ESL Teaching Highlights

“In learning you will teach
And in teaching you will learn” – Phil Collins, Son Of Man

Despite my rough start to teaching English in Taiwan, the overall experience of it was rewarding. Like any career, it had its ups and downs, but the positives far outweighed the negatives. Here is my list of top ten ESL teaching highlights:

Two students studying English at a Taiwanese c...

(Photo credit: Wikipedia)

10.          Being called “Teacher” for the first time

In Taiwan, a great deal of respect is associated with the title of “Teacher” – so much so that at some schools, not only do the students call you “Teacher”, but so do your co-workers and managers. I was rarely called by just my name. Coming straight from university, it took me a while to get used to the title.

9.           Forced conversation practice … with mixed results

Many English cram schools try to immerse their students in English, not allowing them to speak Chinese or Taiwanese while they are in the building. For many students, this is their only chance  to use English. To make the most of their time there, some schools require students to make conversation with their foreign English Teachers outside of class. The older students who had a handle on what they were taught spoke to me quite comfortably. The younger students who didn’t really understand the material, on the other hand, would ask me questions like:

“Teacher, what do you want to be when you grow up?” You mean I still have more growing up to do ?! Why wasn’t I warned about this years ago?

“Teacher, why did you eat the sandwich?” I was hungry. I’m sorry. Did you want it?

8.            Kids asking the darndest things  

While growing up, many of us were taught never to ask certain questions. My students were either never taught this lesson, or didn’t pay attention to it. I was often asked questions like:

“Teacher, why is your nose so tall?” I guess it’s because I’m not Taiwanese. Compared to most native Taiwanese noses, mine was colossal. In the land of hobbit-like noses, mine was Gandalf.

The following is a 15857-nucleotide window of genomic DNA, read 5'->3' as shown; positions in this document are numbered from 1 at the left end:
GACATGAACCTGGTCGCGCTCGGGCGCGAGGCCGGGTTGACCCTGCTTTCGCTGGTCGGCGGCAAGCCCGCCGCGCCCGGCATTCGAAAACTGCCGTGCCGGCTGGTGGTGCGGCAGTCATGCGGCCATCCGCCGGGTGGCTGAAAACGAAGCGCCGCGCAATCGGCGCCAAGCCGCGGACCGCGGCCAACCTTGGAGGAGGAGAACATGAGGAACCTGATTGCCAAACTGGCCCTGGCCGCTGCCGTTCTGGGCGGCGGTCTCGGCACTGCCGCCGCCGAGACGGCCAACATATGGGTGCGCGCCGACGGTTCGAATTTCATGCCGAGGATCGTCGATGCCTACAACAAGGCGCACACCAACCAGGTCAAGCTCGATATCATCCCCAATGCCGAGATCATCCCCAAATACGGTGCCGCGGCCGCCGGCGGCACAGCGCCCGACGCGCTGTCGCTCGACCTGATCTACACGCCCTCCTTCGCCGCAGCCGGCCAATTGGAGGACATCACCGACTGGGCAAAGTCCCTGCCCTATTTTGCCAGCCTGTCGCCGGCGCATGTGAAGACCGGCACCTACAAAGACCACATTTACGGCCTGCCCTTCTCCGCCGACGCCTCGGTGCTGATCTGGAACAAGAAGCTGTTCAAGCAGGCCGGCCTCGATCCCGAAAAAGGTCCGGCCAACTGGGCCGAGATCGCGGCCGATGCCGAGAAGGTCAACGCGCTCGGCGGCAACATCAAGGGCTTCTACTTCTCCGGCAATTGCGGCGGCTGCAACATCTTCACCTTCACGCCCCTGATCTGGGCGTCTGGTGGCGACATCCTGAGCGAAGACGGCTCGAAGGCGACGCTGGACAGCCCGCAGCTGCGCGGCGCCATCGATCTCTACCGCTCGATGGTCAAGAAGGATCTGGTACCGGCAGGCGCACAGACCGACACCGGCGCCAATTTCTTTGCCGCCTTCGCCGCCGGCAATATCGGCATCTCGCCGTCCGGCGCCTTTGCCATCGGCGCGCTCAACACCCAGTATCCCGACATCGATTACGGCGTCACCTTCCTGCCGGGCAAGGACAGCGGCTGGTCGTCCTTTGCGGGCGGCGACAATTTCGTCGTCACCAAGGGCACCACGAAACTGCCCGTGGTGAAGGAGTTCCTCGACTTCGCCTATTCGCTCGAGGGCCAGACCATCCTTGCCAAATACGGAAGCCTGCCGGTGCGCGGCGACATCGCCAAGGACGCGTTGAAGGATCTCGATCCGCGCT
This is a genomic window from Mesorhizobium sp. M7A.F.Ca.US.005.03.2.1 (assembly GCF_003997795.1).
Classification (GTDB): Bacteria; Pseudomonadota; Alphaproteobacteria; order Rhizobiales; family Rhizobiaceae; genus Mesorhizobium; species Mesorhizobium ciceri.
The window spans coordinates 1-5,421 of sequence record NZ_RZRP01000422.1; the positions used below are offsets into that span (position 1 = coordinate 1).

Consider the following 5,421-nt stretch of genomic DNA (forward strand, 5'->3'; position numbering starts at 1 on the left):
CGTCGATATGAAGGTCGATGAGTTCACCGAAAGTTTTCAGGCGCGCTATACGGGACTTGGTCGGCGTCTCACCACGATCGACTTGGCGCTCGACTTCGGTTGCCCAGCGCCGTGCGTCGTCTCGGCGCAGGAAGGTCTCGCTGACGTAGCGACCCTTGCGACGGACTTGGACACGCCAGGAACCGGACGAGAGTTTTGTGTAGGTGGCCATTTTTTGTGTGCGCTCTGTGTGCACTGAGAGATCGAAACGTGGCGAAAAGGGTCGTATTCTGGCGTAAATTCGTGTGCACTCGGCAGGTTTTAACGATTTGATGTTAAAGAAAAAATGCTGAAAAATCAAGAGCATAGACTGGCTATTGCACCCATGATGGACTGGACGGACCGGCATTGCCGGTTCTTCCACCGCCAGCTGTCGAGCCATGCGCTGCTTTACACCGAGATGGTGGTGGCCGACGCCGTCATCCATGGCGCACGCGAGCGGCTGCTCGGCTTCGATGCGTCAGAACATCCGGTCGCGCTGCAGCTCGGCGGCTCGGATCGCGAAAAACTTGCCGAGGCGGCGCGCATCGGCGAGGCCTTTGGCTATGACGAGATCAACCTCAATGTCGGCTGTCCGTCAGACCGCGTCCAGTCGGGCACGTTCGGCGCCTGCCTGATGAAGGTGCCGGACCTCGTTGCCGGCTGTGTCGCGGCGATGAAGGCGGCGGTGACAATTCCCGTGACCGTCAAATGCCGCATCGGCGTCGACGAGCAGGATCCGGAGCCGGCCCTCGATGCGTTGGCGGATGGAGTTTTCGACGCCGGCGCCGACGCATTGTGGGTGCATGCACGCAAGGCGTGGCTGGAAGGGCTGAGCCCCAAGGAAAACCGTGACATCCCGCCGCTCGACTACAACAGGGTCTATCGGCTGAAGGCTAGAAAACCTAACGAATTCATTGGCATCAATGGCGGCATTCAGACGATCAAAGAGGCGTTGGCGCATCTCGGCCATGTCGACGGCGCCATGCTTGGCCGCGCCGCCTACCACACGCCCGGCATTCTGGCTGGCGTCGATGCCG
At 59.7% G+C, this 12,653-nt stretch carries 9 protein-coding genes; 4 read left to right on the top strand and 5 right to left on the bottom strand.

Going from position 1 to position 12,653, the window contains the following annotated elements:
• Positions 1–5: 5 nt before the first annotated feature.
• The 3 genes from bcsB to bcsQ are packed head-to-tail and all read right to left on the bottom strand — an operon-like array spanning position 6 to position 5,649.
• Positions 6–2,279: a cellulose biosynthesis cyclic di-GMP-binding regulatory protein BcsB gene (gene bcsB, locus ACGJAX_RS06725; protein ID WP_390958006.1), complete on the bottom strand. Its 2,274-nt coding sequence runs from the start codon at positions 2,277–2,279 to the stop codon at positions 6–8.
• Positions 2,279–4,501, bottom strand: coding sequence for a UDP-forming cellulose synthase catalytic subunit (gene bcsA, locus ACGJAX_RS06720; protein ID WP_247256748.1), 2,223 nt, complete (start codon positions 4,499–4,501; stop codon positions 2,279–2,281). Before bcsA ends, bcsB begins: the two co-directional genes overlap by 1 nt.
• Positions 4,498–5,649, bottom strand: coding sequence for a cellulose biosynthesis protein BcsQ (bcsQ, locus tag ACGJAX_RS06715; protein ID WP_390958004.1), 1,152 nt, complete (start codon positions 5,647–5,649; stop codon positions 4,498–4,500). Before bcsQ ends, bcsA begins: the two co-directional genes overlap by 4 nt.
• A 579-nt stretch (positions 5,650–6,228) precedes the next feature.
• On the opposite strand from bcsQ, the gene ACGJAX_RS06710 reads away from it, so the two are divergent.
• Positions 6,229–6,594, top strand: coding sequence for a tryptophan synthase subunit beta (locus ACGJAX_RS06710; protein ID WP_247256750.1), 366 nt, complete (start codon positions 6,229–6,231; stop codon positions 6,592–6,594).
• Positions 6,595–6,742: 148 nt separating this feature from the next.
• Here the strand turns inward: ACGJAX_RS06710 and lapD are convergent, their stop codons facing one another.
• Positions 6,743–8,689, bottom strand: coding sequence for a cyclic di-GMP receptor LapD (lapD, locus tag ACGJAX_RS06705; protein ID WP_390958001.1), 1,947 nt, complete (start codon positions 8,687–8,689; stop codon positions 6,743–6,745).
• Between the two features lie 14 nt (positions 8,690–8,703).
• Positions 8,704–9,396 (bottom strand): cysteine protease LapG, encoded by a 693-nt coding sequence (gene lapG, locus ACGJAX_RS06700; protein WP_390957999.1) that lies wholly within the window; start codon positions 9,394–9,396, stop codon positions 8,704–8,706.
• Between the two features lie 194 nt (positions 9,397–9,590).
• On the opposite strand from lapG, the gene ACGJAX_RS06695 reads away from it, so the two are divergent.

“Teacher, why do you have fur?” Because I haven’t completely evolved yet! Leave me alone!
Actually, Taiwanese do tend to have a lot less body hair than non-Asians.

7.            Students not wanting to leave class at the end of the lesson

Sometimes, the lessons seemed to fly by, and the kids would genuinely enjoy them. Because cram school or buxiban is essentially an after-school program, many encourage the use of educational games as part of the lesson. Once, when I told the students that it was time to go, many of them were sincerely disappointed. A chorus of sad “Oh”s erupted as soon as I said good-bye.

6.            Seeing students enjoy class

During one lesson, a student enjoyed the material and activities so much that she said, “This is fun!”  – and in a non-sarcastic way! What made it all the more special is that this was an older student. In my experience, it is harder to keep older children in a cram school setting interested in a lesson.

Two students studying English at a Taiwanese c...

(Photo credit: Wikipedia)

5.            Being welcomed back

After being away on vacation, I would always assume that the students had so much fun with the substitute teacher that they would be less than thrilled to have me back. But most of the time, they were actually happy to see me. Some who spotted me before class would even come up to me, all excited. It felt nice to be missed.

4.           Priceless Misunderstandings

Occasionally, as a game, students would deliberately mispronounce words. This annoyed me. One particular lesson, I shouted, “Say it properly!” The students, in perfect unison, responded: “Prop-er-ly!” It was hard to stay annoyed at them after that.

3.           Being payed for having fun

When the students are able to understand the material, are well behaved, and the universe is at peace, teaching English doesn’t feel like work at all. It feels more like having coffee with a friend. For me, in some cases, the lessons were exactly that, albeit a more structured conversation with educational goals in mind.

2.            Seeing students’ hard work pay off

Taiwanese students have, in my opinion, a lot more pressure than their western counterparts. Competition is fierce and school days are long. There is heart-wrenching disappointment when they get anything below an A, but seeing their faces light up when they get the highest score is awesome.

1.            Teaching students who are eager to learn

W.C. Sellar once wrote

“For every person wishing to teach there are thirty not wanting to be taught.”

I’m not sure if Sellar’s ratio is correct, but finding that one student who really and truly wants to learn makes the job fulfilling. A student once said to me, “Teacher, I will keep on learning, and one day my English will be better than yours.” I believe that every teacher should hope for their students’ abilities to surpass their own. Excelling is the highest compliment a student can give their teacher.

Teaching is not always an easy job. The students won’t always want to learn, their behaviour will at times be disrespectful, and the lesson plan will fall apart from time to time. But what teaching should always be is an opportunity to challenge students to excel at their studies, and at life.

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